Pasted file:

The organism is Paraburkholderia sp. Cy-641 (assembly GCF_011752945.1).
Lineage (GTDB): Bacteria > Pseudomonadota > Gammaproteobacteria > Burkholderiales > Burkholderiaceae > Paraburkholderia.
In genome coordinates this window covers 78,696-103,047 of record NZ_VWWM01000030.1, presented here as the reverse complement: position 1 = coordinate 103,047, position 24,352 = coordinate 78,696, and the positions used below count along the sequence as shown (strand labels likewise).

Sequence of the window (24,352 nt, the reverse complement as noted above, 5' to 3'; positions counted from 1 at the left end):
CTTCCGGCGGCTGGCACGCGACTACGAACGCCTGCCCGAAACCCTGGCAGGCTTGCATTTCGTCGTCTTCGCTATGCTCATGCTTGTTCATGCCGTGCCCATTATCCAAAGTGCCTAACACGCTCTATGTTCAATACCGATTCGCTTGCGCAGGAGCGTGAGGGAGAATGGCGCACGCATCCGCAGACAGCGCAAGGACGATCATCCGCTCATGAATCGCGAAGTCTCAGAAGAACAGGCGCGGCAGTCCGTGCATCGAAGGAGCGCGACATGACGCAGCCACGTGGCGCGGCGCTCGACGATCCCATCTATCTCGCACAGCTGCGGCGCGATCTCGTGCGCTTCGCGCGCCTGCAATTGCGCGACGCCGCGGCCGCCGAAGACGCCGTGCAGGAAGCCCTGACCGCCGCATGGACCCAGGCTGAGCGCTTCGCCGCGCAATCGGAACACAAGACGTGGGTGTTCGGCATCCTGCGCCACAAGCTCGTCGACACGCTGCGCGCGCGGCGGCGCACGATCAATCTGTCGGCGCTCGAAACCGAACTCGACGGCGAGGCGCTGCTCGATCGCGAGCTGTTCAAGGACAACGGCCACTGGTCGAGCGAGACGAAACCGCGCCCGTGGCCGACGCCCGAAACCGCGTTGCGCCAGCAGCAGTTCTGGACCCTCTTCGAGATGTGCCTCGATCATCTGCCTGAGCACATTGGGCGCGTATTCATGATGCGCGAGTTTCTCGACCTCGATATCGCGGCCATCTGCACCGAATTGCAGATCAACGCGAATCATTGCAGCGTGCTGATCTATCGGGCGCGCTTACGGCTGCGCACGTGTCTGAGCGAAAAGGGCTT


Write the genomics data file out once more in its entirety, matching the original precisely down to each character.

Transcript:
The organism is Paraburkholderia sp. Cy-641 (assembly GCF_011752945.1).
Lineage (GTDB): Bacteria > Pseudomonadota > Gammaproteobacteria > Burkholderiales > Burkholderiaceae > Paraburkholderia.
In genome coordinates this window covers 78,696-103,047 of record NZ_VWWM01000030.1, presented here as the reverse complement: position 1 = coordinate 103,047, position 24,352 = coordinate 78,696, and the positions used below count along the sequence as shown (strand labels likewise).

Sequence of the window (24,352 nt, the reverse complement as noted above, 5' to 3'; positions counted from 1 at the left end):
CTTCCGGCGGCTGGCACGCGACTACGAACGCCTGCCCGAAACCCTGGCAGGCTTGCATTTCGTCGTCTTCGCTATGCTCATGCTTGTTCATGCCGTGCCCATTATCCAAAGTGCCTAACACGCTCTATGTTCAATACCGATTCGCTTGCGCAGGAGCGTGAGGGAGAATGGCGCACGCATCCGCAGACAGCGCAAGGACGATCATCCGCTCATGAATCGCGAAGTCTCAGAAGAACAGGCGCGGCAGTCCGTGCATCGAAGGAGCGCGACATGACGCAGCCACGTGGCGCGGCGCTCGACGATCCCATCTATCTCGCACAGCTGCGGCGCGATCTCGTGCGCTTCGCGCGCCTGCAATTGCGCGACGCCGCGGCCGCCGAAGACGCCGTGCAGGAAGCCCTGACCGCCGCATGGACCCAGGCTGAGCGCTTCGCCGCGCAATCGGAACACAAGACGTGGGTGTTCGGCATCCTGCGCCACAAGCTCGTCGACACGCTGCGCGCGCGGCGGCGCACGATCAATCTGTCGGCGCTCGAAACCGAACTCGACGGCGAGGCGCTGCTCGATCGCGAGCTGTTCAAGGACAACGGCCACTGGTCGAGCGAGACGAAACCGCGCCCGTGGCCGACGCCCGAAACCGCGTTGCGCCAGCAGCAGTTCTGGACCCTCTTCGAGATGTGCCTCGATCATCTGCCTGAGCACATTGGGCGCGTATTCATGATGCGCGAGTTTCTCGACCTCGATATCGCGGCCATCTGCACCGAATTGCAGATCAACGCGAATCATTGCAGCGTGCTGATCTATCGGGCGCGCTTACGGCTGCGCACGTGTCTGAGCGAAAAGGGCTT